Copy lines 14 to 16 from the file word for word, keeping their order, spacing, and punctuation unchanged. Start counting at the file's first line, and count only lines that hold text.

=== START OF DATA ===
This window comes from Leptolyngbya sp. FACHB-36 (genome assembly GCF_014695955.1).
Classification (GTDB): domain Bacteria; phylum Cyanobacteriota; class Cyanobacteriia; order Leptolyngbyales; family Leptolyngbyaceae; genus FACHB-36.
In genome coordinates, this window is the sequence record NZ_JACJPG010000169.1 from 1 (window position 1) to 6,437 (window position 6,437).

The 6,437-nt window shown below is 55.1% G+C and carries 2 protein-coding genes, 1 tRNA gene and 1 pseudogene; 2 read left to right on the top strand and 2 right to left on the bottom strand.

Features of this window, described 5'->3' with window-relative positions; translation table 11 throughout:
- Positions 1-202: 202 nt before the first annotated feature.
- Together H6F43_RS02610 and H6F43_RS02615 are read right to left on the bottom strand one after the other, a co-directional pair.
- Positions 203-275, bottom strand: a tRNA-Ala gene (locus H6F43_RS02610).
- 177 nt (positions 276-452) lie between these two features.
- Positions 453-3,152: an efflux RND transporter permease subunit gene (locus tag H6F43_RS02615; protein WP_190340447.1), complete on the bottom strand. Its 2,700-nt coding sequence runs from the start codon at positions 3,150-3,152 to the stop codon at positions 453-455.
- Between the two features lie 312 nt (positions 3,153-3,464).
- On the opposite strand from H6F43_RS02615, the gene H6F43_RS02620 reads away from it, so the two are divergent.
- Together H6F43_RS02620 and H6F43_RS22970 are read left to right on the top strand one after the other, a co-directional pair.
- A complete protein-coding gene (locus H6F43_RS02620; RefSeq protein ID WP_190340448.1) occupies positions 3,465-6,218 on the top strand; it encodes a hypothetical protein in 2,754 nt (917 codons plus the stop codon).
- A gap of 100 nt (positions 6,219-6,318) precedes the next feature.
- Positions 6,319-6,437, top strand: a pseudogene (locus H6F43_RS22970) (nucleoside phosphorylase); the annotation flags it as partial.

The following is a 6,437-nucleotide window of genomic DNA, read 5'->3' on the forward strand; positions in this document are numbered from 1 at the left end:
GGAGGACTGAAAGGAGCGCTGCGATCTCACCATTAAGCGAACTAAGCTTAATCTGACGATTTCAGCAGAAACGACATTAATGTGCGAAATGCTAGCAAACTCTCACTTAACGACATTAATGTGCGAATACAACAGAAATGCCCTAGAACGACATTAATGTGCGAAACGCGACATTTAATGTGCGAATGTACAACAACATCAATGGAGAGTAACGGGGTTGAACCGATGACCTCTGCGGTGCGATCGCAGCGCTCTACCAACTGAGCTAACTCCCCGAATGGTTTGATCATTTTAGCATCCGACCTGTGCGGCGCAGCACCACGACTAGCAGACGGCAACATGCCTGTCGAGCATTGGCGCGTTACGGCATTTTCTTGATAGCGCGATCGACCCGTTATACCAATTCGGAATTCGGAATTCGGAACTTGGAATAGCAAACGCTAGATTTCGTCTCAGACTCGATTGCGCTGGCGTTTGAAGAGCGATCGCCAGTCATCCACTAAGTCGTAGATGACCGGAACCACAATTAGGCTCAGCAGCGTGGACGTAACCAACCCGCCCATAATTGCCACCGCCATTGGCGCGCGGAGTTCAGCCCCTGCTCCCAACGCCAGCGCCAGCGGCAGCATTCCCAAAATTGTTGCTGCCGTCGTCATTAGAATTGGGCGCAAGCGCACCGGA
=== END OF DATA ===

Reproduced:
- A complete protein-coding gene (locus H6F43_RS02620; RefSeq protein ID WP_190340448.1) occupies positions 3,465-6,218 on the top strand; it encodes a hypothetical protein in 2,754 nt (917 codons plus the stop codon).
- A gap of 100 nt (positions 6,219-6,318) precedes the next feature.
- Positions 6,319-6,437, top strand: a pseudogene (locus H6F43_RS22970) (nucleoside phosphorylase); the annotation flags it as partial.